Your complete marathon race day nutrition plan

The big day is here. You can almost smell the sweat and feel the sweet, sweet weight of that hard-earned medal around your neck. Just 24 hours from now you’ll have joined that elite, heroic group who can say they’ve completed a marathon. But even now, just hours before the starter’s pistol, there’s still plenty to be done if you want to perform to your peak over those all-important 26.2 miles.

What you eat and drink immediately before – and during – your marathon will have a significant impact on your official time. Not to mention the importance of how you recover afterwards. Read on to optimise your fuel intake, run your best possible race and shave minutes off a time you’ll never forget.       

Related: Where to get free food and drink after the London Marathon 

1. PLAN THE NIGHT BEFORE

Your energy levels are everything now - but don’t make the schoolboy error of overloading on food the night before. You need the glycogen from carbohydrates, but you don’t need to feel bloated on race morning (if you’ve ever tried going for a run on Boxing Day you’ll know what we mean). Instead, eat a normal-sized dinner on the evening of your race (based around carb-rich ingredients like wholewheat pasta, brown rice or sweet potato) and eat it early.

Avoiding spicy or high fat dishes is obvious, but you should also sidestep highly acidic foods - like tomatoes, eggs and mint - in order to nullify any risk of heartburn while running. Your other key priority is to ensure you drink plenty of liquids throughout the day before your race, to keep your body at a healthy hydration level.     

Related: The definitive guide to running the London Marathon 2018   

2. BREAKFAST LIKE A RACE KING

The golden rule is to not try anything new on race day (this is particularly important if you’re staying at a hotel). A runner’s breakfast - which should be eaten 3-4 hours before crossing the start line - is the foundation for your endurance and power during the race. Aim for roughly 3 grams of carbohydrates per kilogram of your body weight and don’t be afraid to add a cup of coffee if you normally have one. Good options are porridge topped with chopped banana or a wholewheat bagel topped with peanut butter and/or honey.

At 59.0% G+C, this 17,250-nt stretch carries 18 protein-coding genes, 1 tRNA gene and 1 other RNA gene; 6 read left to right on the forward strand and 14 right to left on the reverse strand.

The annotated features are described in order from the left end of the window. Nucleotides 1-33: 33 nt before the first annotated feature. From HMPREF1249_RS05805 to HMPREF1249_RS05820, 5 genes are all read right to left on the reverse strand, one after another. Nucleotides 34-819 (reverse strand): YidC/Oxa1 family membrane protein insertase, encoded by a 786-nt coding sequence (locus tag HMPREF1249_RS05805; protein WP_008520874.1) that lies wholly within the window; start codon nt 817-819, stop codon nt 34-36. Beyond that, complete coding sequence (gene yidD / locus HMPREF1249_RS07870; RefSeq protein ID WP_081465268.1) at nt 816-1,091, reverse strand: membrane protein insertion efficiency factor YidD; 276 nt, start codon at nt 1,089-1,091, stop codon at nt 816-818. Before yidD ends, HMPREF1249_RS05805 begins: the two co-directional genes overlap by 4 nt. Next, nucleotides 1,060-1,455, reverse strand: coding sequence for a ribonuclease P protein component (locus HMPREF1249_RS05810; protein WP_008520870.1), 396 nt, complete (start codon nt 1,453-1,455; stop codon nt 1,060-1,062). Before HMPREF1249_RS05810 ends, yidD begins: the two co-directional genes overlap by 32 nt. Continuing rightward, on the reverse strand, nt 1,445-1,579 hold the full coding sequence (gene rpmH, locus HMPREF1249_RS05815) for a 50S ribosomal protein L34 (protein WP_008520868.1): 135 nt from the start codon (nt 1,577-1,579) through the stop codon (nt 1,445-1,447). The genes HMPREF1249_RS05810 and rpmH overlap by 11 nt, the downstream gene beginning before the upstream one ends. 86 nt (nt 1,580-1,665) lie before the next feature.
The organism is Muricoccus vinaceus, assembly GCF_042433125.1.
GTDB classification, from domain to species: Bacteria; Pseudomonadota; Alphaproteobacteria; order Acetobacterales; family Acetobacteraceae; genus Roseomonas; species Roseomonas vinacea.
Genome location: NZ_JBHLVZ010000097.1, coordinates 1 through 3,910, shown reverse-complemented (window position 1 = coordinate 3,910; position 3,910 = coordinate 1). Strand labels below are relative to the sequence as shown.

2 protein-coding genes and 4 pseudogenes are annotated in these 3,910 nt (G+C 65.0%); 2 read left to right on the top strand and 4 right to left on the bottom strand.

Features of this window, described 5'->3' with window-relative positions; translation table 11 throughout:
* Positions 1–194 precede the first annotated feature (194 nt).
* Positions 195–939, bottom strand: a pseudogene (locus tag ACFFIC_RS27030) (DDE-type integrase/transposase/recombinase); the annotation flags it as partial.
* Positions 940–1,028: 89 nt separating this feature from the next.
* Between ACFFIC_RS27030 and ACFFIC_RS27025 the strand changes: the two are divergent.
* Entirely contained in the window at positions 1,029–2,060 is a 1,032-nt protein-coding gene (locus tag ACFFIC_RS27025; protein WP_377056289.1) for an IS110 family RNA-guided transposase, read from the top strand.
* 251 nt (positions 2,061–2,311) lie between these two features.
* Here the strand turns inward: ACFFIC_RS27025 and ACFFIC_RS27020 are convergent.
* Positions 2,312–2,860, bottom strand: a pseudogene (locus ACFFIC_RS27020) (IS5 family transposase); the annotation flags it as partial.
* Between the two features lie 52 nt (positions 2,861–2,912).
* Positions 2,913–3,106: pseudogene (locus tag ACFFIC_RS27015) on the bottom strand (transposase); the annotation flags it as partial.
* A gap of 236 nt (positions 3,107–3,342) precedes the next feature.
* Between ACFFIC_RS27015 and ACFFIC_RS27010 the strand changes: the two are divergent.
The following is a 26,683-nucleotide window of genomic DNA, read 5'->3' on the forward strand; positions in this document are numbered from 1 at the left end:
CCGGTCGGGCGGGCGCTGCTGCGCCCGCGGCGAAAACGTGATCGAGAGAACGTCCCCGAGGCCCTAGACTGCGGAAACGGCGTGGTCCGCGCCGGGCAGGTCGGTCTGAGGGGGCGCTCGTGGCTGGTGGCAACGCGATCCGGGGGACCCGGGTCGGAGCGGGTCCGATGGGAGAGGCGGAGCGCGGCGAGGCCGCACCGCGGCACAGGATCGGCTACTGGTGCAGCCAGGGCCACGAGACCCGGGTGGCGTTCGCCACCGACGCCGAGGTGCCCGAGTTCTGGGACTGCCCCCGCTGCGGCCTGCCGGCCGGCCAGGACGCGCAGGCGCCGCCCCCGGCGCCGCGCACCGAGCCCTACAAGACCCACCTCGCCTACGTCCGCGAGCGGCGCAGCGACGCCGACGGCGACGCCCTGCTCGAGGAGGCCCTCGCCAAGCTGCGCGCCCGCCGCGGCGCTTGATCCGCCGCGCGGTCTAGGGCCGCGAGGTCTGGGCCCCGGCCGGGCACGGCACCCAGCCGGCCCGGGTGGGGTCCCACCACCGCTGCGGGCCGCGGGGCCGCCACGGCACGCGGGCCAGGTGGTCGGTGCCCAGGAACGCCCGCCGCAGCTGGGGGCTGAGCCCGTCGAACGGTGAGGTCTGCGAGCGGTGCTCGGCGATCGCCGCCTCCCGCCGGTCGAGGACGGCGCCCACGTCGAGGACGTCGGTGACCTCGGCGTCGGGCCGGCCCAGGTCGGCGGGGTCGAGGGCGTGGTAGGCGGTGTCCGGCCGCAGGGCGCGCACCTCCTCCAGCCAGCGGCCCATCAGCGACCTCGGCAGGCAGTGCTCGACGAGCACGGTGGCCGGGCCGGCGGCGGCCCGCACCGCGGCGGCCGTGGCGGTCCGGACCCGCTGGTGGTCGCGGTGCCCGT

"For me, the secret is to stick with what you know works for you," says Paul Mee, one of our three Runners World Mission Marathon winners. "For me, that’s a porridge and banana race day breakfast, a flapjack bar just before the start and a ViFit Sport recovery shake immediately afterwards."

Related: London Marathon weather 2018 

3. PLAN YOUR SECOND BREAKFAST TO PERFECTION

Second breakfasts are just as important to runners as they are to hobbits. And if you want to avoid your own Mount Doom, you should plan accordingly. Normally, the hour before a race begins is spent anxiously waiting around – and you should be using that time to your advantage. Make sure you bring a discardable water bottle to sip from while you wait - and add an energy gel 15 minutes before the race starts. These take little time to absorb, so will be available as power to burn in the first few kilometres.

If you feel like it (and have tried it out during your training runs), you can also add a small, starchy snack like saltine crackers or a granola bar in this final hour, washed down with a few sips from that all-important water bottle. "The key in the final hour before the race is to stay relaxed," says our second winner, Jo Humphrey. "I'll be looking for some of my friends who are also running, and the others in the Mission Marathon team, as I find that having friendly faces around in those crucial minutes really helps to settle the nerves and take your mind off things."

4. DURING THE RACE

While you’re clocking up the miles, you should also be keeping a wary eye on your energy intake. Your goal is to maintain a barrier against glycogen depletion, to ensure you have the carbohydrates and liquids you need to get through the race. Sports drinks, energy gels and snacks like jelly beans are the answer, but how much you need depends on your body weight and pace, as well as the heat and humidity, and your sweat rate.

The crucial rule here is to stay ahead of dehydration or feelings of exhaustion. The more distressed your body becomes, the more difficult it is for your digestive system to process the fluids and energy you take in. Split the marathon course into 13 chunks of two miles, and aim for 300ml of water and a small, edible energy boost in each.  

5. IMMEDIATELY POST-RACE 

Yes, you’re buzzing – and rightly so. You’ve just finished a marathon! But whatever the adrenaline says, your body is also exhausted. Recovery is crucial here, and you need the right combination of protein, carbs, salt and magnesium to support your muscles before they give up on you (and cause you to walk like a duck doing a John Wayne impression tomorrow). Make your life easy by grabbing a recovery shake combining all of the necessary ingredients (like a Vifit Sport drink), so your marathon-mashed body recovers quicker, comes back stronger… and can accept all of those pats on the back at work tomorrow.

That’s certainly what our third Mission Marathon winner, Lily Bridgwood, will be doing. "Post race, I’ll be grabbing a ViFit Sport Mocha recovery shake," says Lily. "I've used them throughout my training cycle, and they’ve definitely contributed to quick recovery and meeting the demands put on my body over long distances. It's easy to forget about nutrition in the euphoria after a big race - but I know I'll thank myself the following day!"

Manage your marathon nutrition with ViFit Sport